back to article Krebs: I know who hacked Ashley Madison

It appears someone closely linked to the hacking gang that ransacked adultery website Ashley Madison has accidentally outed him or herself. Investigative computer security journo Brian Krebs, with the help of pals, today named a Twitter user they believe is involved with Impact Team, which publicly leaked 33 million accounts …

  1. Doctor Syntax Silver badge

    "The most popular password was "123456" (202 of the 4,000),... and 12345 (99)."

    It's good to see that the need for longer passwords is getting through to users.

    1. Mark 85 Silver badge

      I'm waiting to see how many went for the full 8 characters "12345678" per most sites' guidelines. Or maybe they just can't count that high.

      1. Anonymous Coward
        Anonymous Coward

        Incidentally, I discussed this matter with Ello around the time they were getting lots of press and they agreed that they would put a limit on how many people could have the same password. The system would simply reject passwords that too many people already had.

        Dunno if they actually did it.

        1. Destroy All Monsters Silver badge

          I am not sure how I would feel about a popup telling me "too many users have that password already, please choose another one".

          1. Mycho Silver badge

            If they followed my advice, the popup would simply say "This password is too obvious, please try again." - rather like if you chose a dictionary word.

            But like I say I don't know what they did.

          2. Medixstiff

            "I am not sure how I would feel about a popup telling me "too many users have that password already, please choose another one""

            Better yet "Ha, that one will be easy for your wife to guess"

            1. Desidero

              How about, "sorry, your wife and teenage daughter are already using that one"?

            2. This post has been deleted by its author

        2. Michael Wojcik Silver badge

          The system would simply reject passwords that too many people already had.

          It should be infeasible for the system to determine this. If it isn't, then the password storage mechanism is vulnerable to offline attacks.

          The password verifiers should be cryptographic hashes with substantial salt, which would make it computationally infeasible to compare a candidate (plaintext) password against many existing verifiers in a timely fashion.

      2. Medixstiff

        What no qwerty?

    2. Anonymous C0ward

      How do they tell how many users have the same password, if they're using salts, PBKDF etc and not just MD5 or SHA1? Weak.

      1. MacroRodent Silver badge
        Boffin

        salted duplicate check

        How do they tell how many users have the same password, if they're using salts, PBKDF etc and not just MD5 or SHA1? Weak.

        If salted hash is used, the salt values for all existing passwords are necessarily stored in the authentication database along with the hashes. So the check for same password simply salts and hashes the candidate with each of them and checks if the resulting hash is already in the database.

        1. Bronek Kozicki Silver badge

          Re: salted duplicate check

          rather than comparing against passwords of other users, the comparison should be against an existing password dictionary - i.e. something that both researchers and blackhats would use to brute force hashes which may potentially leak from the database. I say "potentially" because it's the same as with home insurance - you do not want this to happen, you do not really expect it, but when it does happen you are prepared. Although I have to admire that AM used bcrypt, which gave the passwords good protection and greatly reduced the rate of brute force attack on hashes.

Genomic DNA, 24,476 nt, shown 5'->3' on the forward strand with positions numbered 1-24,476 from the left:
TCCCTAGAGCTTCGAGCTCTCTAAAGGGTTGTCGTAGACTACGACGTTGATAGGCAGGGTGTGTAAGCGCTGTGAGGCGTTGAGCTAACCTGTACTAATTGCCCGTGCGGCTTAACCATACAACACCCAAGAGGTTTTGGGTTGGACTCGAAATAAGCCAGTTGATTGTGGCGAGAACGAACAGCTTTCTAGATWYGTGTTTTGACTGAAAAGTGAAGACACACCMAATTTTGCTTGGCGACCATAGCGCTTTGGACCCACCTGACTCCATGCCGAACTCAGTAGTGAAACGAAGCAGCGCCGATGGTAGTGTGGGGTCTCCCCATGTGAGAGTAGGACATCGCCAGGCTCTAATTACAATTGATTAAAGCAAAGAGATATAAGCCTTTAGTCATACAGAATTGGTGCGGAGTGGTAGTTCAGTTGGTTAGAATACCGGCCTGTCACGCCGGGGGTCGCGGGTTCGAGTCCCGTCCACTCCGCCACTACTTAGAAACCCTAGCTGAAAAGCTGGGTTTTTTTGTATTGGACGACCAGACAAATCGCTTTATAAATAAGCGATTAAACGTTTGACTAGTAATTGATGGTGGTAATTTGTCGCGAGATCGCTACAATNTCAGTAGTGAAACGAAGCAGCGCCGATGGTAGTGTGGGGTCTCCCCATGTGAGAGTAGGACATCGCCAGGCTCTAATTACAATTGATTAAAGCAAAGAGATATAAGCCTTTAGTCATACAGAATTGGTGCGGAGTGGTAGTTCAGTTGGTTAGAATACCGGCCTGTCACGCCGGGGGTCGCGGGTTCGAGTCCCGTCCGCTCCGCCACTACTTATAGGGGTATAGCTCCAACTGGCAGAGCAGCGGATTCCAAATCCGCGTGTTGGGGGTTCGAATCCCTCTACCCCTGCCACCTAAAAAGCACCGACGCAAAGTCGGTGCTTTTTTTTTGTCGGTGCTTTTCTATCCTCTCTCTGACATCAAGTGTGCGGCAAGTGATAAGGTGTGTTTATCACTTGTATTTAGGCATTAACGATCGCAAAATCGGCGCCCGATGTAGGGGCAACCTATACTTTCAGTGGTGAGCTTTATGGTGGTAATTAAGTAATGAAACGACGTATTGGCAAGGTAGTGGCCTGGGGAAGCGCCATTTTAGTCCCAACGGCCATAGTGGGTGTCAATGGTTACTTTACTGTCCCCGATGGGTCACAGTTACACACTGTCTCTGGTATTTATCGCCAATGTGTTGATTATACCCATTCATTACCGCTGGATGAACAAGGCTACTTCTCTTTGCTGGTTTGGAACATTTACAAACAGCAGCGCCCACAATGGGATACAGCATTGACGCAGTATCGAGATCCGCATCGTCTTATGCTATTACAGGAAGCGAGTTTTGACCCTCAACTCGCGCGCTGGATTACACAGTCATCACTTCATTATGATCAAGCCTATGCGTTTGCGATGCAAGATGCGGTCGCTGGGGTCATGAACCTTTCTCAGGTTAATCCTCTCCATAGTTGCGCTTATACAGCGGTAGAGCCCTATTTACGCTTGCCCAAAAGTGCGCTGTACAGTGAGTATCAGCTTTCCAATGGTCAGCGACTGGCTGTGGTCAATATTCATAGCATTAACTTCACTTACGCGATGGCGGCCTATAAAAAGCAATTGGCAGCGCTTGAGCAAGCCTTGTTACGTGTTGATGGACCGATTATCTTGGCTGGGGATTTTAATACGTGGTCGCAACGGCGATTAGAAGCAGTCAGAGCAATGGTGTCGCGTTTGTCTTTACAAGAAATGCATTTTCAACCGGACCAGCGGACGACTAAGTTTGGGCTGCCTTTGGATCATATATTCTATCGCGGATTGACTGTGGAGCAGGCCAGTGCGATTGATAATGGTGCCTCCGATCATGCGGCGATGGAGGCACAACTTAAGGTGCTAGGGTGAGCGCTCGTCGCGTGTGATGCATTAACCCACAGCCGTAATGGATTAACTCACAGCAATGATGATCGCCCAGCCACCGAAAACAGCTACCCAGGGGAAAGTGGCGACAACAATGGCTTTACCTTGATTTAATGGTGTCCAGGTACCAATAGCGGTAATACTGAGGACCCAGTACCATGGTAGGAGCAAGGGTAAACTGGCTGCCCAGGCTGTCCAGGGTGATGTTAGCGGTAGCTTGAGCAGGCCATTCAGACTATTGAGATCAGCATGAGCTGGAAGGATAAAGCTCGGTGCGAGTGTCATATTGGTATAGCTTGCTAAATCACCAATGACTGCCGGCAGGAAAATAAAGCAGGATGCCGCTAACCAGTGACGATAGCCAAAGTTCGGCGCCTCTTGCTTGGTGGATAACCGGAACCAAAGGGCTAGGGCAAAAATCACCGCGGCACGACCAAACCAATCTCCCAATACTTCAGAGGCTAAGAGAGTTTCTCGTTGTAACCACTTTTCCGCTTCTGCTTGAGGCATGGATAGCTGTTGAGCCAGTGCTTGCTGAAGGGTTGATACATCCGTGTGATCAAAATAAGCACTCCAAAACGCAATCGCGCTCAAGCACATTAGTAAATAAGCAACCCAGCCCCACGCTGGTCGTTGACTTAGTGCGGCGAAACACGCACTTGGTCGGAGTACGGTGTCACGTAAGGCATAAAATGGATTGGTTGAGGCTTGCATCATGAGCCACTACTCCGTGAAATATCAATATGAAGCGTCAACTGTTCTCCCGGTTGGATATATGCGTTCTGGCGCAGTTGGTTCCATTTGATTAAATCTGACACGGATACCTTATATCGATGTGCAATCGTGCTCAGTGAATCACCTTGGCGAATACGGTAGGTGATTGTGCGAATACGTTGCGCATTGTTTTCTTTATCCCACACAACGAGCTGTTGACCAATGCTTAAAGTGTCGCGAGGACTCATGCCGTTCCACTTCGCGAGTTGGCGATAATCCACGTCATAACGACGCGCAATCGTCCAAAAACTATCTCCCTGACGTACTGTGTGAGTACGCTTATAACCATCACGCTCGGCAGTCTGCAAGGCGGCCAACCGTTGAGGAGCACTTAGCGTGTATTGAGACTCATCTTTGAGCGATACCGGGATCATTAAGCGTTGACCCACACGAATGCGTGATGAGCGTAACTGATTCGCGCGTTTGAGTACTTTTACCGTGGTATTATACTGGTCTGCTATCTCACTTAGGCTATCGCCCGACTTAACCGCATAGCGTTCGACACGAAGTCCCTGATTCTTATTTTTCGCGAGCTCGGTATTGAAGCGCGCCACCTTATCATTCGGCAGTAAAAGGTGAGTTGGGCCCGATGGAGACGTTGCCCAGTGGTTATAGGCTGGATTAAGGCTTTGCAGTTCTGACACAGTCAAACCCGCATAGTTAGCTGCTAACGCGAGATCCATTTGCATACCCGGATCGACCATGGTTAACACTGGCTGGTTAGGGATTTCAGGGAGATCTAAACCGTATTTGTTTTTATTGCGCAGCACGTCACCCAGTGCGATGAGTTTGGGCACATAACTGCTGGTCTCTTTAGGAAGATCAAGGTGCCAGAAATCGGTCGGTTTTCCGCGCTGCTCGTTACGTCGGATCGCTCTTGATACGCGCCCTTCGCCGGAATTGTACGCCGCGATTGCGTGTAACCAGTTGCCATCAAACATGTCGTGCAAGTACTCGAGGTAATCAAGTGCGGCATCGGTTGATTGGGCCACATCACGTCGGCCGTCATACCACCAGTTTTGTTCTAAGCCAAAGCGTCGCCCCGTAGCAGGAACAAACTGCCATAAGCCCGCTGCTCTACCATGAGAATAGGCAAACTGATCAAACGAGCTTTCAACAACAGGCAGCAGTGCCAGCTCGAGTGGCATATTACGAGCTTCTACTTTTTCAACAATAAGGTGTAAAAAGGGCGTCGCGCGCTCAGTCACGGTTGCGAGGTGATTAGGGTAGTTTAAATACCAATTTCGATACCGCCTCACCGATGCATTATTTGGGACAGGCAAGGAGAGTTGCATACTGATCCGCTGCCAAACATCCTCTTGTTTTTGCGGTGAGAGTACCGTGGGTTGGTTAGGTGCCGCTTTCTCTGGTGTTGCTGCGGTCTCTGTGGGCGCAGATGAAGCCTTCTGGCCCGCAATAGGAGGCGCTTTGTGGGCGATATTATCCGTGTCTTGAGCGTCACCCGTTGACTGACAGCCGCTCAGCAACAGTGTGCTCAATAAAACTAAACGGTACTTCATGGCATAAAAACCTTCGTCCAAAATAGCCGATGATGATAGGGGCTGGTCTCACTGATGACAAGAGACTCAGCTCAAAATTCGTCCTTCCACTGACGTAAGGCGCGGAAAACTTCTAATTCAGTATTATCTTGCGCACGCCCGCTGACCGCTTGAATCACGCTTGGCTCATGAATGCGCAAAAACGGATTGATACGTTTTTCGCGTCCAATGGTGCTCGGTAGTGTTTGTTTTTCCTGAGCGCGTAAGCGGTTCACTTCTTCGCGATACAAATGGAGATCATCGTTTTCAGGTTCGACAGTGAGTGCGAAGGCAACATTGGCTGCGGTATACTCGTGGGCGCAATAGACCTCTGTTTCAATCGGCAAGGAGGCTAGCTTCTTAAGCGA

2. h4rm0ny

          Re: salted duplicate check

          >>"If salted hash is used, the salt values for all existing passwords are necessarily stored in the authentication database along with the hashes"

          No, that is NOT correct. In fact, storing your salt in the database alongside the passwords would be bad practice. You store it elsewhere and just query the database for the salted hash, not do it all on / within the database. All the database needs is the hash, not the salt.

          1. MacroRodent Silver badge

            Re: salted duplicate check

            No, that is NOT correct. In fact, storing your salt in the database alongside the passwords would be bad practice. You store it elsewhere and just query the database for the salted hash, not do it all on / within the database. All the database needs is the hash, not the salt.

            In any case, you need to store each user's salt value in plaintext so that you can use it when the user logs in. From this point of view, it is irrelevant if it is the same database, or a separate one for the salts. So all the salt values are available if you want to check if the user's candidate password is already in use by someone else.

            1. h4rm0ny

              Re: salted duplicate check

              >>"In any case, you need to store each user's salt value in plaintext so that you can use it when the user logs in."

              This is correct, but the original statement was not. You do store your salt in the database - certainly not in the one that contains your password hashes. So for example, the webserver might have the salt, and it will use that to send only the hash to the database. That way if your database is compromised, the salt may not be. If people are going to use the Boffin icon and correct others, they should get their facts right. It is not necessary to have your salt in the database and is actually a bad thing to do.

            2. Michael Wojcik Silver badge

              Re: salted duplicate check

              In any case, you need to store each user's salt value in plaintext so that you can use it when the user logs in. From this point of view, it is irrelevant if it is the same database, or a separate one for the salts. So all the salt values are available if you want to check if the user's candidate password is already in use by someone else.